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Posts from November, 2011

Exploring the Dreaming Rock: The 5 Best Things to Do at Uluru (Ayers Rock), Australia

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Uluru To the aborigines of the wild and desolate Australian outback, Uluru is a sacred and mystical site. To travellers from around the world, Uluru, also known as Ayers Rock, is a thing of wonder and mystery. Uluru is one of Australia’s most distinctive landmarks. The giant red rock rises out of the land like the sun rises above the horizon, inspiring photographers, painters and nature-lovers with its exquisiteness. When I first gazed upon the Dreaming rock, I was astounded by the natural beauty and spiritual energy vibrating through the air.

Uluru towers above the earth, reaching 318m at its highest points. It is made of arkrose sandstone and is 8km in circumference. It is considered an inselberg, which literally means “island mountain” and stands along with the nearby Kata Tjuta formation as the only two testaments to the evolution of the earth in an otherwise flat landscape. Archaeological findings suggest that humans first settled in the area around Uluru approximately 10,000 years ago. Europeans first explored the area in 1872 when Ernest Giles first mapped Uluru and named it Ayers Rock.

The Anangu, the aboriginal people who have lived near the formation for hundreds of years, consider Uluru a sacred dreaming site. The Dreamtime was when the great spirits created everything upon the earth. The concept of ‘Dreaming’ can refer to several things; it can be an individual’s spirituality, such as when a man or woman says they are part of Kangaroo Dreaming or Dingo Dreaming. ‘Dreaming’ is also the place where each person’s spirit lives eternally. The aborigines believe that every spirit existed before its time on earth in the Dreaming and that it continues to exist after the death of the body. The Dreaming pervades every aspect of an aboriginal Australian’s life. It is a complex and unique network of stories, faith, knowledge and practices. The aborigines believe that there is a hollow space beneath Uluru that houses Tjukurpa, the Dreamtime.

1) Discover the Legends surrounding Uluru- Visit the Museum

In order to visit Uluru, visitors must buy passes to enter the park. These can be purchased through our Uluru Pass. Once you have entered the Uluru-Kata Tjuta National Park, it is best to begin your adventure by visiting the cultural centre located near Uluru’s base. Not only does the centre have an extensive list of all of the activities happening in the park but also introduces you to the culture of the Anangu. The centre presents material relating to traditional culture and park history. The entrance to the cultural centre tells the story of the Anangu people and the various aboriginal beliefs and stories that involve Uluru. There is also an art centre in the vicinity that sells incredibly intricate aboriginal art. It’s nearly impossible to resist buying the incredible pieces they have in the store (I bought a hand-woven aboriginal pillow cover that reminds me of Uluru every time I sit down on my couch). Uluru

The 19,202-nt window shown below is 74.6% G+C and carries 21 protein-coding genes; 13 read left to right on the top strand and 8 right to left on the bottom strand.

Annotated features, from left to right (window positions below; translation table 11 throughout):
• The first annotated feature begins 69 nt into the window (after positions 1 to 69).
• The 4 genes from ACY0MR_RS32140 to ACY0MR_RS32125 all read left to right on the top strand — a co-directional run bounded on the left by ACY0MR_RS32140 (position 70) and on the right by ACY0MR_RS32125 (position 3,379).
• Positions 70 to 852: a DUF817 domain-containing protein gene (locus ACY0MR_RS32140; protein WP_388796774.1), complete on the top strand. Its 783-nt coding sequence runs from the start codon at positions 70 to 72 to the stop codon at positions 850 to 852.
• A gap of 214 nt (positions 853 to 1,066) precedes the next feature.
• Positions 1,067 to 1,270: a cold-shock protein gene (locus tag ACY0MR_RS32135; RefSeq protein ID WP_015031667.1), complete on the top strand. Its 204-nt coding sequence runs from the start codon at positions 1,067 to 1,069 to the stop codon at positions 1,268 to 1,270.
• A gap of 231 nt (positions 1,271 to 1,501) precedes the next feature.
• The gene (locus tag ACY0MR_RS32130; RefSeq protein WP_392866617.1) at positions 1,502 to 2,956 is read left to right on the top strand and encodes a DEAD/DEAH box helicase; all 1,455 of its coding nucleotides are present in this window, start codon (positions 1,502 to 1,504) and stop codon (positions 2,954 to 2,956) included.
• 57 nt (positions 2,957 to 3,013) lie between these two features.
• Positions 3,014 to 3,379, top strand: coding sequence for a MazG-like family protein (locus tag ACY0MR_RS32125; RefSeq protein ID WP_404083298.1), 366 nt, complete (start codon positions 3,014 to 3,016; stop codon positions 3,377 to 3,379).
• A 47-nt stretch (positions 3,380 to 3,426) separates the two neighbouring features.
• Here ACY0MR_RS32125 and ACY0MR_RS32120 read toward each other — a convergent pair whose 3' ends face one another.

2) See Uluru from Every Angle

When you see Uluru, you realize why the aborigines believe it to be the centre of their spiritual existence. The sheer size of it is enough to inspire awe in anyone. The colour of it reminds me of the embers of a fire; the oranges and reds seem to intensify as the sun moves on its path through the day. To really experience the majesty of Uluru, you need to get up close and personal with the giant monolith. Our Uluru Pass, besides getting you into the park, also includes several walking tours. Visitors to the park can walk around the entire base of Uluru, while also witnessing the flora and fauna of the beautiful Outback. Keep a sharp eye out for Malu (red kangaroos) and echidnas as they are not found anywhere else in the world outside of Australia. Explorers and adventures can also discover the rugged beauty of the Kata Tjuta formation. Kata Tjuta is close to Uluru and with its deep gorges, unique rock colouring and exotic flora it is not a destination to be missed.

3) Experience Night-time in the Outback

A night in Uluru There is nothing like the outback after the sun has gone down. Stars blaze brightly above, the air gets cool and refreshing and if you listen closely, you may hear the lonely sound of a dingo’s far-off howl. Star gazers and romantics will find the Sounds of Silence Dinner particularly entrancing. Diners get to sample real bush tucker, including kangaroo, emu and barramundi, and sip on champagne as the sun sets on Uluru. After the delicious dinner experience, explore the heavenly stars above with an experienced Star Talker who will walk with you through the net of constellations hanging in the sky. Night in the Red Centre is an otherworldly experience; my friends and I felt as if we had travelled through the mists of time back to a primordial land.

4) Take to the Skies above the Red Centre

The Anangu consider Uluru to be one of their most sacred sites. When tourism began in Uluru, they were dismayed to witness visitors climbing up and down Uluru’s lofted peaks. Today, the local indigenous community requests that visitors do not climb Uluru. The path that leads to the top of the monolith crosses a sacred dreaming path, a fact that has caused the traditional owners of the rock much anguish. Though the path is still accessible, it has become smooth over the years from visitors’ feet and the path remains closed for most of the year. Those who wish to see what Uluru looks like from above but desire to respect the wishes of the Anangu will delight in a breath-taking Helicopter ride over Uluru and Kata Tjuta. If you choose to see the formations this way, you will witness some of the most awe-inspiring views Australia has to offer.